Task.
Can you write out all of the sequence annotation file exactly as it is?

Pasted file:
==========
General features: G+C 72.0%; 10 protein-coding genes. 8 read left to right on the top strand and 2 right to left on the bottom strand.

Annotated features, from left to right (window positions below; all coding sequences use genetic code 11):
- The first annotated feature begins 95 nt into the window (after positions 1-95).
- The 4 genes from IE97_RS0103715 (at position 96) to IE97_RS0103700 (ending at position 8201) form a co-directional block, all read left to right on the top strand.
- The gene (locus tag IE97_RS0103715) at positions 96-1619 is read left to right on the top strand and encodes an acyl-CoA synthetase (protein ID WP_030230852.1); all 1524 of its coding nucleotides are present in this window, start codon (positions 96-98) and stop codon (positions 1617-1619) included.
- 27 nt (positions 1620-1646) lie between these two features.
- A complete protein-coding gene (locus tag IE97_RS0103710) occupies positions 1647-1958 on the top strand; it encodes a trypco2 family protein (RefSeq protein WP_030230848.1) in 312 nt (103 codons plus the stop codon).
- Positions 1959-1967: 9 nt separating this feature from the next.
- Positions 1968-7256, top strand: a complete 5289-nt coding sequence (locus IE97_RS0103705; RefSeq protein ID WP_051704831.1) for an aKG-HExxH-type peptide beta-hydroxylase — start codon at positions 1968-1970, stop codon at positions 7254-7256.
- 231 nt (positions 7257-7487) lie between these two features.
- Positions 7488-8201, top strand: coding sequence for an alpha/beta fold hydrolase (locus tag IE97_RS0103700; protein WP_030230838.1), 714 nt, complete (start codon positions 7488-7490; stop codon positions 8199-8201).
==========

General features: G+C 72.0%; 10 protein-coding genes. 8 read left to right on the top strand and 2 right to left on the bottom strand.

Annotated features, from left to right (window positions below; all coding sequences use genetic code 11):
- The first annotated feature begins 95 nt into the window (after positions 1-95).
- The 4 genes from IE97_RS0103715 (at position 96) to IE97_RS0103700 (ending at position 8201) form a co-directional block, all read left to right on the top strand.
- The gene (locus tag IE97_RS0103715) at positions 96-1619 is read left to right on the top strand and encodes an acyl-CoA synthetase (protein ID WP_030230852.1); all 1524 of its coding nucleotides are present in this window, start codon (positions 96-98) and stop codon (positions 1617-1619) included.
- 27 nt (positions 1620-1646) lie between these two features.
- A complete protein-coding gene (locus tag IE97_RS0103710) occupies positions 1647-1958 on the top strand; it encodes a trypco2 family protein (RefSeq protein WP_030230848.1) in 312 nt (103 codons plus the stop codon).
- Positions 1959-1967: 9 nt separating this feature from the next.
- Positions 1968-7256, top strand: a complete 5289-nt coding sequence (locus IE97_RS0103705; RefSeq protein ID WP_051704831.1) for an aKG-HExxH-type peptide beta-hydroxylase — start codon at positions 1968-1970, stop codon at positions 7254-7256.
- 231 nt (positions 7257-7487) lie between these two features.
- Positions 7488-8201, top strand: coding sequence for an alpha/beta fold hydrolase (locus tag IE97_RS0103700; protein WP_030230838.1), 714 nt, complete (start codon positions 7488-7490; stop codon positions 8199-8201).